PREVIOUS : Thinking, 3a
How Each Cognitive Function Manifests Based On Its Position In Your Stacking
A JUDGING Function
a. Extroverted THINKING
As a dominant function, Te manifests as the ability to clearly envision the most effective outcome to any given situation or problem and the ability to set the corresponding plans into action.
The dominant-Te monologue: “I will achieve my goal by any means necessary.”
As an auxiliary function, Te manifests as the ability to take concrete, efficient action on the user’s analysis of what the best thing to do would be.
The auxiliary-Te monologue: “Now that I have determined the best or most reliable course of action, I will set it into motion using the most straightforward method available to me.”
As a tertiary function, Te manifests as the ability to source whichever resources are necessary to make the user’s desire a reality.
The tertiary-Te monologue: “I will employ the most straightforward method that exists in order to make my goal, dream or impulse come true.”
As an inferior function, Te originally manifests as the inability to set one’s external desires or plans into motion.
As Te matures, the user finds themselves steadily more able to source the resources they require to make their dreams a reality. They also find themselves developing the ability to express their thoughts to others in a straightforward, logical manner.
The inferior-Te monologue (prior to maturation): “I have many goals I want to accomplish but often have trouble tangibly setting them into motion. I fear being perceived as incompetent by others.”
b. Introverted THINKING
As a dominant function, Ti manifests as the constant identification of logical patterns that exist in ones external environment as well as a keen perception for any deviations from those patterns.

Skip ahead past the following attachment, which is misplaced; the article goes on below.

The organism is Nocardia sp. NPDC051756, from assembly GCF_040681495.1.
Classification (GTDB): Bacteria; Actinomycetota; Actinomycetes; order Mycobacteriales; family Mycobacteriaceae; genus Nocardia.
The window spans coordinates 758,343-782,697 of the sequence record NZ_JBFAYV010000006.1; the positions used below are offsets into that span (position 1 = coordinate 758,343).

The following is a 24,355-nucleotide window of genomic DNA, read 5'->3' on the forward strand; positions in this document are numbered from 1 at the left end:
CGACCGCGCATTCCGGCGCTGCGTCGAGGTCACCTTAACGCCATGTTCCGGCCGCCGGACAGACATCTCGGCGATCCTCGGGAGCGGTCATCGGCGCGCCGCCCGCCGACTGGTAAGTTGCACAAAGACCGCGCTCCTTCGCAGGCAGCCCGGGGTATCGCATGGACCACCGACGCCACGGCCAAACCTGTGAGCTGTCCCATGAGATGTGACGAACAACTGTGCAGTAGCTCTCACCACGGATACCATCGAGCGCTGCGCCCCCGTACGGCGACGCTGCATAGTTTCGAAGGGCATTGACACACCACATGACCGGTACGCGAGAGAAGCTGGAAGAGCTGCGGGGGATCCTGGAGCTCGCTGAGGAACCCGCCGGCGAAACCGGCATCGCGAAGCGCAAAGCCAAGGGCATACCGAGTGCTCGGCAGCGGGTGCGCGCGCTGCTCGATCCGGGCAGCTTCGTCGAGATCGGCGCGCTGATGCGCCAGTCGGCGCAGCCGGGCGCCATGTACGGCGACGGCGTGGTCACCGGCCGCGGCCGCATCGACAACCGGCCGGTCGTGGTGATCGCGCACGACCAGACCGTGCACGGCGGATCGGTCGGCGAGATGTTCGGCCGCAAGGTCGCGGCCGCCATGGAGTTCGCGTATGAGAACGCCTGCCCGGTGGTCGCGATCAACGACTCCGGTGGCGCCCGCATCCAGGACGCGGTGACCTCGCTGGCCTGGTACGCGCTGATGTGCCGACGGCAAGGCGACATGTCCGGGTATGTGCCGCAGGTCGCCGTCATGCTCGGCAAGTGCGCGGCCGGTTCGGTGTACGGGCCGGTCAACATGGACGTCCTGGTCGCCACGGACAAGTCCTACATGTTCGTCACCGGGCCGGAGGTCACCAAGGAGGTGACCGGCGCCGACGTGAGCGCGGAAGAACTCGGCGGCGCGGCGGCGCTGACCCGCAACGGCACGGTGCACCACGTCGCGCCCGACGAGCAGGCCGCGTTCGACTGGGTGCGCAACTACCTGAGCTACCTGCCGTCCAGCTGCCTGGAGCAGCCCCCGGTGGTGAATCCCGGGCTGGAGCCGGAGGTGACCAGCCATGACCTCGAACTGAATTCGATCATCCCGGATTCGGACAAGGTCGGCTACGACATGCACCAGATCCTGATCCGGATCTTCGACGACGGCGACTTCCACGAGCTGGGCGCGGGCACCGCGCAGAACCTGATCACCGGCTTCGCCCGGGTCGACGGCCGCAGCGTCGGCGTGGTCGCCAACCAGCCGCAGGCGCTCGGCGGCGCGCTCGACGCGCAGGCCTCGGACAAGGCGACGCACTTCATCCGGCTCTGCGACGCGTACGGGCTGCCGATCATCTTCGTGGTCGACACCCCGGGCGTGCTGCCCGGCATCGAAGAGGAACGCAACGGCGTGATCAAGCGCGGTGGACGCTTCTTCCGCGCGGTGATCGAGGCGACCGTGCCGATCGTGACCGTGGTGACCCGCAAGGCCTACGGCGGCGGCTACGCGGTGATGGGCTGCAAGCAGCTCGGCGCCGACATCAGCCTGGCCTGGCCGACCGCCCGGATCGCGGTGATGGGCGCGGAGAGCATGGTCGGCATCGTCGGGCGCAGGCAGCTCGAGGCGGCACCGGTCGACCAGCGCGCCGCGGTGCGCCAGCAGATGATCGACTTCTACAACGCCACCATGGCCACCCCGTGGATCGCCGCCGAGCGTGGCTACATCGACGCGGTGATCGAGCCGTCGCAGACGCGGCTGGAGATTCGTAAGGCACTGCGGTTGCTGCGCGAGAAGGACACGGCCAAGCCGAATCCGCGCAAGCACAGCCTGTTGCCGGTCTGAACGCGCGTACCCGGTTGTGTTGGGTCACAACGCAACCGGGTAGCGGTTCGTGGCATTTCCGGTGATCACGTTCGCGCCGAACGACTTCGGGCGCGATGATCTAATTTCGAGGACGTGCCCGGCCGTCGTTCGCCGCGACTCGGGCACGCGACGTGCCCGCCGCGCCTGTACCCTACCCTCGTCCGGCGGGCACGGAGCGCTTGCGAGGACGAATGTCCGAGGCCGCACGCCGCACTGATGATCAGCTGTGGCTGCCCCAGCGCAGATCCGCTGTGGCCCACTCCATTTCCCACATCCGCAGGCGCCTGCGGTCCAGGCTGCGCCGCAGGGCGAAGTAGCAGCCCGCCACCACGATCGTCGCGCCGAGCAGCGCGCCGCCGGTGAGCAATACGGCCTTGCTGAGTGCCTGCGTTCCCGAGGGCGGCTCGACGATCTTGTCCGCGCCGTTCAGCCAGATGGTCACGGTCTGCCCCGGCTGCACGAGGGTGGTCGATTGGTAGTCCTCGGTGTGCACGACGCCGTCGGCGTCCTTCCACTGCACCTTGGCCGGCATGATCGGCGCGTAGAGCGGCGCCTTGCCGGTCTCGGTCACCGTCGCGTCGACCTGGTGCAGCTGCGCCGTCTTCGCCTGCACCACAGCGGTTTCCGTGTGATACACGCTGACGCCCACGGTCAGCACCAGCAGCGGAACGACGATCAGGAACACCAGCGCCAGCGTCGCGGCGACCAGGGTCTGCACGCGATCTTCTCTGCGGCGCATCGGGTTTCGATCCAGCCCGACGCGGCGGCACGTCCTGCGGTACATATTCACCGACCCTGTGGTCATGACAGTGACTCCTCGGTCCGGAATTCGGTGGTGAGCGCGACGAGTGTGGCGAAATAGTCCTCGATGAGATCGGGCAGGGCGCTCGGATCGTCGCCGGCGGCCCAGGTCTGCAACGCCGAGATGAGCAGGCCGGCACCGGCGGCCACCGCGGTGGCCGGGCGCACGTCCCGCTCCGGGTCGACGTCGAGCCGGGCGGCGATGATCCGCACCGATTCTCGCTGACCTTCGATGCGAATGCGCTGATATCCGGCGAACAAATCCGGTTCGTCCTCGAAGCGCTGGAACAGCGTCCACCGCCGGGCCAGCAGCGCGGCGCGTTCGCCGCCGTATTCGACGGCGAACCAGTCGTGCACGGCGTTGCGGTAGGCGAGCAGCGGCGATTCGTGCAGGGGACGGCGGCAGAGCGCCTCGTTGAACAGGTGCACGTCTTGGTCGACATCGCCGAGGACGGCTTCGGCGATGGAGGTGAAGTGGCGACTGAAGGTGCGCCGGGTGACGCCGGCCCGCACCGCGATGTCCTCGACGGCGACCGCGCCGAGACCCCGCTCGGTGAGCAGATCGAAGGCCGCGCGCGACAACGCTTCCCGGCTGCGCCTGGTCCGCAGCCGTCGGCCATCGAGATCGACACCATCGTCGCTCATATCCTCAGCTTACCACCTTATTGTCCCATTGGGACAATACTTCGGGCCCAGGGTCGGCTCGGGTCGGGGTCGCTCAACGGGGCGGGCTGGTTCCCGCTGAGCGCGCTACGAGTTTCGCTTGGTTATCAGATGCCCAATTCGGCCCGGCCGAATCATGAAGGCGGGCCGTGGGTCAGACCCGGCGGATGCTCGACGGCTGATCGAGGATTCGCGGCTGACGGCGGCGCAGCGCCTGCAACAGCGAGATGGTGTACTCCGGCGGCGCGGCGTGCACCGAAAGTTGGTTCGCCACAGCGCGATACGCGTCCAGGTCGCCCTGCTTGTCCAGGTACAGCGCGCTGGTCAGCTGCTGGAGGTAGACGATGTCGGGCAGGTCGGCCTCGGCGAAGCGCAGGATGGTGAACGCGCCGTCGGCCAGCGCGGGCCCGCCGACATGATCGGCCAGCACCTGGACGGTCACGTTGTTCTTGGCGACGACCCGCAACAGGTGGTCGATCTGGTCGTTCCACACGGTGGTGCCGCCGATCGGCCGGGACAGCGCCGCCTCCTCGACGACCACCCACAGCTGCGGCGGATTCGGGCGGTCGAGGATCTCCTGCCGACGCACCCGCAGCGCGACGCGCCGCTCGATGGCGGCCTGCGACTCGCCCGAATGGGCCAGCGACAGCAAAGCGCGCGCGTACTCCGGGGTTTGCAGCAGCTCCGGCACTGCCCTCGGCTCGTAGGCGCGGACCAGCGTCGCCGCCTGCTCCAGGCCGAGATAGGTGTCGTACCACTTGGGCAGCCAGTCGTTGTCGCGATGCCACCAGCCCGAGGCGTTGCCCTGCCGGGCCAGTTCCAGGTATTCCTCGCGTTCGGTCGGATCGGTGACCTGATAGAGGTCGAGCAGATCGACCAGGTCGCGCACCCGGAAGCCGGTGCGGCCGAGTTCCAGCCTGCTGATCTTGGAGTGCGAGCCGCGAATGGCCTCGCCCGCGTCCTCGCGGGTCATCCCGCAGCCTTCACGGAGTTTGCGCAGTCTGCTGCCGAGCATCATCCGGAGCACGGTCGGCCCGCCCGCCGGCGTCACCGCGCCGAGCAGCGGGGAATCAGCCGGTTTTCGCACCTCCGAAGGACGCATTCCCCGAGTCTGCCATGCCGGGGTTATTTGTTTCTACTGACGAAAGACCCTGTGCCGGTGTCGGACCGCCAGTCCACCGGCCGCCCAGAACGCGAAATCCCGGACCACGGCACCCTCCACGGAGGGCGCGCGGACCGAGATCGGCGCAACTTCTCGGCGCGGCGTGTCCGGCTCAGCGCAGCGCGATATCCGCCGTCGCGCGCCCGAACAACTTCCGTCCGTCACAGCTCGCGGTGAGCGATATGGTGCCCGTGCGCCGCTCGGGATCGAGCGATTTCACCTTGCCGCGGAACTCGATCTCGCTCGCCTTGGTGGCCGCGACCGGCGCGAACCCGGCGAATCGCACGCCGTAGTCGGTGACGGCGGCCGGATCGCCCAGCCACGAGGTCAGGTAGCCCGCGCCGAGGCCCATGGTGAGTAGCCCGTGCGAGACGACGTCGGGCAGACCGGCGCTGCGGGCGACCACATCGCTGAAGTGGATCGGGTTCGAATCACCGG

The dominant-Ti monologue: “I must figure out exactly how everything logistically works in relation to everything else.”
As an auxiliary function, Ti manifests as the identification of how the logical systems in the user’s external environment could be manipulated to work to their advantage.
The auxiliary-Ti monologue: “How can I manipulate the way that this object or situation works so that it instead works the way I’d like it to?”
As an auxiliary function, Ti manifests as the organization of the user’s pre-existing knowledge in a logical, systematic format.
The tertiary-Ti monologue: Where does this new hunch or piece of information I’ve acquired fit in relation to what I already know to be true?
As an inferior function, introverted thinking originally manifests as an excessively critical view of others, as it searches for objective (and often harsh) truths about other people.
The inferior-Ti monologue (prior to maturation): “Can I use these objective observations about others to my advantage?”